Haberdasher/ Widow: Geneva Norman
Lucentio: George Maunsell
Grumio: Hannah Schunk-Hockings
Gremio: Jack Duncan Spring
Tailor: Katie Longbottom
Tranio: Murdoch Keane
Natalia: Natasha Sutcliffe
Katharina: Sally Bollinger
Vincentio: Victor Ikeda
Hortensio: Zachary Buckland
Designer: Rita Stone
Lighting Designer/ Operator: Michael Craven
Rehearsal Stage Manager: Lucie Everett-Brown
Performance Stage Manager: Eamonn Dobson
Sound Operator: Riley Mooney
Set Construction: Kitt Panting
Full of energy, adventure and daring
Review by Johnny Givins 06th Dec 2012
“We shouldn’t teach Shakespeare, we should perform Shakespeare” – Sir Ben Kingsley.
The proof of this is on stage at TAPAC and it is wonderful to watch. Rita Stone formed the Young Auckland Shakespeare Company in July 2012 for 14-21 year old actors. The Taming of the Shrew is the first performance by this enthusiastic young company.
The show is full of energy, adventure and daring. It takes the text of the original and squeezes it into a theatrical event that would please The Bard. Perhaps some poetry is missing, but the acting by this ensemble cast is direct, physical, and fun. The actors breathe life into every syllable and make sure that the sense of the action is clear and the intention unambiguous.
Rita Stone has directed a comedic vision of The Shrew set in the 1980s. It starts in a girls’ boarding school and the 80s music is loud. The Principal is the mother of two daughters one Katherine and the other Bianca. The angry Kate must be married before the ‘lovely’ Bianca can wed.
All the Shakespearian characters are there, played by young men and young women with gusto. There is slapstick, over acting, face pulling, wild reactions, lots of arms thrown about and it’s funny.
Petruchio (Caleb Wells) is a punk with the spiky green hair, chains and ripped jeans. He is equally matched by Katharina (Sally Bollinger) with vitriol, abuse, angry wild hair and studs. These are both impressive performances and talents to watch in the future.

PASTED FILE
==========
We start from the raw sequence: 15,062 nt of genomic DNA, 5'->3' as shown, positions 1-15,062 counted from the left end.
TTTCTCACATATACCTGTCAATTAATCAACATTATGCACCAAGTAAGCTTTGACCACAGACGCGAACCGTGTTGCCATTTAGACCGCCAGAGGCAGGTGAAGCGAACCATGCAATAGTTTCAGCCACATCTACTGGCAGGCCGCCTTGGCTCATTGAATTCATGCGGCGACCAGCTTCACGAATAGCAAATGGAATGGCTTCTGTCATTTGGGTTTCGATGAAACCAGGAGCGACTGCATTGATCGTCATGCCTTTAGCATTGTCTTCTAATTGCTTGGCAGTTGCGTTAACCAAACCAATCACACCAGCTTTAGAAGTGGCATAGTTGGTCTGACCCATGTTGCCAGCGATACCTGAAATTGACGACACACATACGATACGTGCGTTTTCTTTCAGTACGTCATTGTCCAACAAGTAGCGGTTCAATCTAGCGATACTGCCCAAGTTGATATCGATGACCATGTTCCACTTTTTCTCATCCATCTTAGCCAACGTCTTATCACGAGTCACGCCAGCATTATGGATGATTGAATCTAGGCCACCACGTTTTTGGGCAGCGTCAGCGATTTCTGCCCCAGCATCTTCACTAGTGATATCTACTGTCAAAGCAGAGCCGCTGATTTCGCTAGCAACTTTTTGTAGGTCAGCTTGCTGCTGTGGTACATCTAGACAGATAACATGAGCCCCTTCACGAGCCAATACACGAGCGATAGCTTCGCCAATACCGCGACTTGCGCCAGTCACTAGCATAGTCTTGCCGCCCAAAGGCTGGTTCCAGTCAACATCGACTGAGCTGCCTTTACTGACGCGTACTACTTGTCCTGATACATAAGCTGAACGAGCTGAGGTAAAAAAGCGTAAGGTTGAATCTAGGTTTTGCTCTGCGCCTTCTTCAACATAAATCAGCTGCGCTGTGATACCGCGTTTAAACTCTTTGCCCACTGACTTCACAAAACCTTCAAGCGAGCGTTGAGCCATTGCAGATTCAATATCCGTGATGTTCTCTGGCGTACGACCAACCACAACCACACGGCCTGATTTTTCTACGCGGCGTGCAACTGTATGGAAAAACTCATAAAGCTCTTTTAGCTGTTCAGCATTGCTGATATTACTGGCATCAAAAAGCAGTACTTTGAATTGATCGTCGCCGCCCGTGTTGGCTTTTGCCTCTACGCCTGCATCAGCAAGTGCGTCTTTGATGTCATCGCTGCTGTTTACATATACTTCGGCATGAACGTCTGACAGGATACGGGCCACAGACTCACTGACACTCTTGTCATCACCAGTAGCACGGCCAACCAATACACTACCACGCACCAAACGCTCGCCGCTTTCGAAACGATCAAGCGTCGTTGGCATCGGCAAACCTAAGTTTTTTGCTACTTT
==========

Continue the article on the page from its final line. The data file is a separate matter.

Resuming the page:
The groundlings comedy is well served by Grumio (Hanna Schunk-Hocking), Tranio ( Murdoch Keane) and Biondello (Erin O’Flaherty) as they throw themselves into the action and actually make The Bard’s comedy writing work. There is also great absurd character work from the suitors-Lucentio (George Maunsell), Hortensio (Zachery Buckland) and Gremio (Jack Duncan Spring).
The set is simple, against blacks, there are six blackboard flats on wheels. The cast draw images and words in chalk on the boards as the scene requires. It is just enough to give us the sense of place for the action: there is a fire place and someone needs to light the fire so the actor draws in the flames!
It’s a daring production which pulls itself out of the ‘school production’ mode by the commitment and energy of the ensemble, although it does plays with many of the elements you may recognise from school shows.
As an initial production the Young Auckland Shakespeare Company, this Taming of the Shrew is to be lauded as a good start and a harbinger for future Shakespeare performances.